Friday, May 29, 2015

A Request for Rainbows

Game of Thrones is very nearly the only tv show (/movie) that I have watched without reading the associated book first. In general, I like to be able to picture the characters and settings for myself before seeing how someone else interpreted them. This, however, is not a post about the hits and misses of page-to-screen adaptations. This is a post about how authentic we should want our authenticity to be.
Something else I am not addressing with this post is the idea that rape was appallingly commonplace in feudal societies, and so we should have no problem not just talking about it but graphically showing it in a fantasy setting like Thrones. That idea seems to me to be disingenuous at best, and an excuse for gratuitous sexual violence at worst. Though, to be fair, that idea and this one are intertwined quite a bit. Because, for me, it's about agency, and femininity vs. masculinity, and how a created society treats those inferior in some way.
What I'm trying to say here, is that the treatment of and attitude toward Loras Tyrell bothers the hell out of me. I know the Dornish are much more comfortable with open sexuality, and many of them are openly bisexual, but we actively see very little of that on-screen. What we do see is Loras and Renly and "boy-lovers" who are mocked for being less manly than the warriors around them (though Renly was actually shaping up to be a good and decent king for a minute there). We see followers of The Seven- lay people, priests, and Faith Militant alike -being cruel or even violent to those who contradict their apparent view of the way the world works. But why should their world work that way?
Why make a fantasy world, and import these tired old tropes? If you're asking us to accept warging and fire magic, and *dragons*, if you're crafting a society with not just seven Gods, but Old Gods and New, why not have them be more accepting of "alternate" sexualities? You'll note also that all of the homosexual men we've seen have played into the effeminate stereotype to some degree, and even bisexual Oberyn was occasionally flamboyant; why not have queer men who are large and butch, or wily players of The Game? Why not have queer women who....
Ah, yes, the other half of this worn old coin. Where are the homo- or bi-sexual women? Aside from Oberyn's primary partner, Ellaria, and the extremely performative "whores kissing each other for the titillation of the customers," we see absolutely zero women who are sexually attracted to women. (We also see very, very little genuine affection between women, except a scattering of mother-daughter (type) interaction, but all that is a separate post.) Why erase even the possibility of those sorts of characters and stories from your world? Why, in fact, would any author recreate such stifling social mores in a fantasy work?
These are genuine questions to me. I genuinely do not understand why, when creating a world fantastical in so many other ways (even if molded on historical reality), one would confine oneself to historical attitudes. Why not have a society in which a small but significant percentage of the population prefers the romantic company of their own sex, and, here's the important part now, no one is bothered by it?!?! Why not have loving, committed same-sex couples, marrying in the same way as opposite-sex couples, raising children together, even ruling towns or countries together? Wouldn't that be an interesting boundary to push?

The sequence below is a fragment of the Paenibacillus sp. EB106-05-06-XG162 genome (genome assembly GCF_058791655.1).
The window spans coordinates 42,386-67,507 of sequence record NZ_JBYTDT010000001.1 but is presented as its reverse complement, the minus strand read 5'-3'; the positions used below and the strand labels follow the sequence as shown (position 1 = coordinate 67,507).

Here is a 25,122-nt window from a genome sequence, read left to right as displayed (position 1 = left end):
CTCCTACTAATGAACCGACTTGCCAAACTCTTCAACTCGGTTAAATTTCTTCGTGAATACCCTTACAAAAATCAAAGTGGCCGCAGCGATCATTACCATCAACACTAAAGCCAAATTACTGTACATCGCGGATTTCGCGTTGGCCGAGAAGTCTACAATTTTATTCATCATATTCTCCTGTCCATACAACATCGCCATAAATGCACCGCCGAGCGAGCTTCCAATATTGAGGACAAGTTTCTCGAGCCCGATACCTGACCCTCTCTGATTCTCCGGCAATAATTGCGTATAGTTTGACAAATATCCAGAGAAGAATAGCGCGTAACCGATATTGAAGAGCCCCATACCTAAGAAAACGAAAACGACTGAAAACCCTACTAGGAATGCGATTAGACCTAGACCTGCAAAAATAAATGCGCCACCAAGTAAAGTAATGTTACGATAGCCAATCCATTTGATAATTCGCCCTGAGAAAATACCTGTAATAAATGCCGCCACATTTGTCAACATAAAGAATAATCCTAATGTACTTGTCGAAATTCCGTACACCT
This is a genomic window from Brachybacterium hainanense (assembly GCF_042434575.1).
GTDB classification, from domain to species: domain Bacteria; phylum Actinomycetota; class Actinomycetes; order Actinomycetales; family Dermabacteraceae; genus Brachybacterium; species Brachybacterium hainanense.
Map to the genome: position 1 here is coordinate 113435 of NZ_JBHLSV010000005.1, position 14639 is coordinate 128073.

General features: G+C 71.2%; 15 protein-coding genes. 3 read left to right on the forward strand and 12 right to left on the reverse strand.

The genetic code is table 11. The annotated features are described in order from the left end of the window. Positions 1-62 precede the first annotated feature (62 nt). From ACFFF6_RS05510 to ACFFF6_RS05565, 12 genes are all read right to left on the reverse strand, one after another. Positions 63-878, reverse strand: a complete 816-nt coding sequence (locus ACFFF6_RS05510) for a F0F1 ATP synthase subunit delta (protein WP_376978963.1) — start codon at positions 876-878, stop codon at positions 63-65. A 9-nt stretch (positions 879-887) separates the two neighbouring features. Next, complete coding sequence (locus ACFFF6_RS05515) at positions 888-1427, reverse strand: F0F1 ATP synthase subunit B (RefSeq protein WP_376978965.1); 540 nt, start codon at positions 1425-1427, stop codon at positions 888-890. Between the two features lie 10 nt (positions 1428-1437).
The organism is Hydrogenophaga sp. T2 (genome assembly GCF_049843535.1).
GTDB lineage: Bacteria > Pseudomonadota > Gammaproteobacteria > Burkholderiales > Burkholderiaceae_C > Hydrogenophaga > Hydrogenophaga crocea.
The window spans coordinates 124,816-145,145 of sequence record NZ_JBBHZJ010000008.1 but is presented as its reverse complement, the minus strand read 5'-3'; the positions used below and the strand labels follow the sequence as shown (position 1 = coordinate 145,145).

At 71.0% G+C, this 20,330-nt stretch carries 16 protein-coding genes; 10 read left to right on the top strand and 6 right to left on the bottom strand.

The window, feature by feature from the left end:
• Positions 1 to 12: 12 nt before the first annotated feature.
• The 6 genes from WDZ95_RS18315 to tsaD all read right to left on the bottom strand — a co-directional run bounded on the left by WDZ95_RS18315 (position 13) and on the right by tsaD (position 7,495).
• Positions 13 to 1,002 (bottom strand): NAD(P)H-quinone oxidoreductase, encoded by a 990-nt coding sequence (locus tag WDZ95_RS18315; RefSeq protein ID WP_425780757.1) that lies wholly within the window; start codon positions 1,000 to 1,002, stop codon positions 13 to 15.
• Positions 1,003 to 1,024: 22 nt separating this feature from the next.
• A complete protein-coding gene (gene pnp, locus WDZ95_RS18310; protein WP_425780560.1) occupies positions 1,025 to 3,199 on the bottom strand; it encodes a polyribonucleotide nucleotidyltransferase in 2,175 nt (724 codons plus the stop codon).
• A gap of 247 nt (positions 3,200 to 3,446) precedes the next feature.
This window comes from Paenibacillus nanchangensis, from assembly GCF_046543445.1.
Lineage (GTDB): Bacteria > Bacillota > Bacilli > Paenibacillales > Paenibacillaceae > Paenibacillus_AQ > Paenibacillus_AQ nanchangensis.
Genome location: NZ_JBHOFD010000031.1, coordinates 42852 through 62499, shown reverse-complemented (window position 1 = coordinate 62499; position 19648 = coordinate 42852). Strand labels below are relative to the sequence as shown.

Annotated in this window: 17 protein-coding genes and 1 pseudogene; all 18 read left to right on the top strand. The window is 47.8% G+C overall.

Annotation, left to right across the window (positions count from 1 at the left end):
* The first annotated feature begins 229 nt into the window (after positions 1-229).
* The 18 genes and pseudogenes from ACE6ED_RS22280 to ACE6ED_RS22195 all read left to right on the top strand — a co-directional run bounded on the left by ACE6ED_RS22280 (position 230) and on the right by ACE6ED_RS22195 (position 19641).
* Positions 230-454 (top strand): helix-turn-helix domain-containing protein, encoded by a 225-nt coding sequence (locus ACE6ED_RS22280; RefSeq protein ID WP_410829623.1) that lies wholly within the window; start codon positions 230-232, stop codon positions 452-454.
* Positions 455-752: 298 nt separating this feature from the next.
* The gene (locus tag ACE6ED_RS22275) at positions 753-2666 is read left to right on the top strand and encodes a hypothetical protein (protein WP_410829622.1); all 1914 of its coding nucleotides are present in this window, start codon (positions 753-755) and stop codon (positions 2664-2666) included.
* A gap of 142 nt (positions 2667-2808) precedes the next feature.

Now, this would of course have implications for the rest of society, but that just makes for better stories. Some possible things to explore: if noble couples cannot necessarily reproduce on their own, fosterage/adoption and inheritance become more complex (and interesting); naming schemes, separated from patrilinear conventions, could be quite convoluted; most basically, even words for spouses, parents, and noble hierarchy might be completely rethought. (OK, yes, one quick note about rape: this is another knock-on effect, that people who are comfortable with a range of sexualities and their expressions are also probably less likely to resort to sexual violence as casually as those of Westeros seem to.) Maybe I'm the only one, but it seems like the genre that used to be "sci-fi/fantasy" and is now "speculative fiction" is about exploring the ways the world could be different, and the implications of those differences.
Instead, in Thrones, we have another iteration of the (relatively modern) (Christian) idea that homosexuality is a sin and blasphemy, that its practitioners are dissolute and weak, and degenerates who deserve nothing but punishment in this life and the next. Frankly, it feels like a giant step backward, in this day and age, and it does a disservice to the show's viewers.
And so this is a call. To the established writers, the studio execs, the production companies seeking the next cultural phenomenon: Let it reflect our culture, and the positive direction we are heading. Let it be multicultural (which is something Thrones has had hits and misses with); let it be multi-gendered, and multi-sexual, without backlash; let it remind people that with or without magic and dragons, we can still change the world. Let people have agency, let women make choices without being punished for them, let that fantastical society evolve and improve by the works of its characters. In short, let us have hope again.